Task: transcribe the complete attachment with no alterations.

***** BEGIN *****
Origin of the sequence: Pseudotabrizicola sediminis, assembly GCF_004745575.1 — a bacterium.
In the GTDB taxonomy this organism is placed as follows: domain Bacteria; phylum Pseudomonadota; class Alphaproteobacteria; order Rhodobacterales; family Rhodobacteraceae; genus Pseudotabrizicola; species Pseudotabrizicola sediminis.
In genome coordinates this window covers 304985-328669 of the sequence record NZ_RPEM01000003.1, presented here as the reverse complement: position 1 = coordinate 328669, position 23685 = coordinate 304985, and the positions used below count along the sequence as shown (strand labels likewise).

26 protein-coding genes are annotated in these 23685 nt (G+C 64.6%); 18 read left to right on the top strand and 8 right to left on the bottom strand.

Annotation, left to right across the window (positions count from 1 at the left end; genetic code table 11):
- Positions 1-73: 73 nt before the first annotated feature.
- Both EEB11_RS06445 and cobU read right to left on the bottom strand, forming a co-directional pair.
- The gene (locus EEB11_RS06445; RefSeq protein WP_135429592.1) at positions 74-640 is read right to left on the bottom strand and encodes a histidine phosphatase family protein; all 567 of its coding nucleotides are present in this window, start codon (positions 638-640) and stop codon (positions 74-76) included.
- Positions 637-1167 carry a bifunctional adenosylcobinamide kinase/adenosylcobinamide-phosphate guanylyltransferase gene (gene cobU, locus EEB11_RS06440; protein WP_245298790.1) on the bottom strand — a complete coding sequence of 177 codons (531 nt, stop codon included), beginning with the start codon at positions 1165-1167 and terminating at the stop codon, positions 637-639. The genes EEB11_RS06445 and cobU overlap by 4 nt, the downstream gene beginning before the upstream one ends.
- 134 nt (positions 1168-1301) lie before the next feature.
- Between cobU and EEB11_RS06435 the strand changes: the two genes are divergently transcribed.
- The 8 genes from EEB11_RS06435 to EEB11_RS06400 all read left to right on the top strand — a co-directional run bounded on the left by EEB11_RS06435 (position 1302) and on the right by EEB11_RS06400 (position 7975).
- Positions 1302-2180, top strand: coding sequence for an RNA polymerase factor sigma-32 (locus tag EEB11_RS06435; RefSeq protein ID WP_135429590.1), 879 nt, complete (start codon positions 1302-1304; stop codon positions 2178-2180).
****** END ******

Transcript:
Origin of the sequence: Pseudotabrizicola sediminis, assembly GCF_004745575.1 — a bacterium.
In the GTDB taxonomy this organism is placed as follows: domain Bacteria; phylum Pseudomonadota; class Alphaproteobacteria; order Rhodobacterales; family Rhodobacteraceae; genus Pseudotabrizicola; species Pseudotabrizicola sediminis.
In genome coordinates this window covers 304985-328669 of the sequence record NZ_RPEM01000003.1, presented here as the reverse complement: position 1 = coordinate 328669, position 23685 = coordinate 304985, and the positions used below count along the sequence as shown (strand labels likewise).

26 protein-coding genes are annotated in these 23685 nt (G+C 64.6%); 18 read left to right on the top strand and 8 right to left on the bottom strand.

Annotation, left to right across the window (positions count from 1 at the left end; genetic code table 11):
- Positions 1-73: 73 nt before the first annotated feature.
- Both EEB11_RS06445 and cobU read right to left on the bottom strand, forming a co-directional pair.
- The gene (locus EEB11_RS06445; RefSeq protein WP_135429592.1) at positions 74-640 is read right to left on the bottom strand and encodes a histidine phosphatase family protein; all 567 of its coding nucleotides are present in this window, start codon (positions 638-640) and stop codon (positions 74-76) included.
- Positions 637-1167 carry a bifunctional adenosylcobinamide kinase/adenosylcobinamide-phosphate guanylyltransferase gene (gene cobU, locus EEB11_RS06440; protein WP_245298790.1) on the bottom strand — a complete coding sequence of 177 codons (531 nt, stop codon included), beginning with the start codon at positions 1165-1167 and terminating at the stop codon, positions 637-639. The genes EEB11_RS06445 and cobU overlap by 4 nt, the downstream gene beginning before the upstream one ends.
- 134 nt (positions 1168-1301) lie before the next feature.
- Between cobU and EEB11_RS06435 the strand changes: the two genes are divergently transcribed.
- The 8 genes from EEB11_RS06435 to EEB11_RS06400 all read left to right on the top strand — a co-directional run bounded on the left by EEB11_RS06435 (position 1302) and on the right by EEB11_RS06400 (position 7975).
- Positions 1302-2180, top strand: coding sequence for an RNA polymerase factor sigma-32 (locus tag EEB11_RS06435; RefSeq protein ID WP_135429590.1), 879 nt, complete (start codon positions 1302-1304; stop codon positions 2178-2180).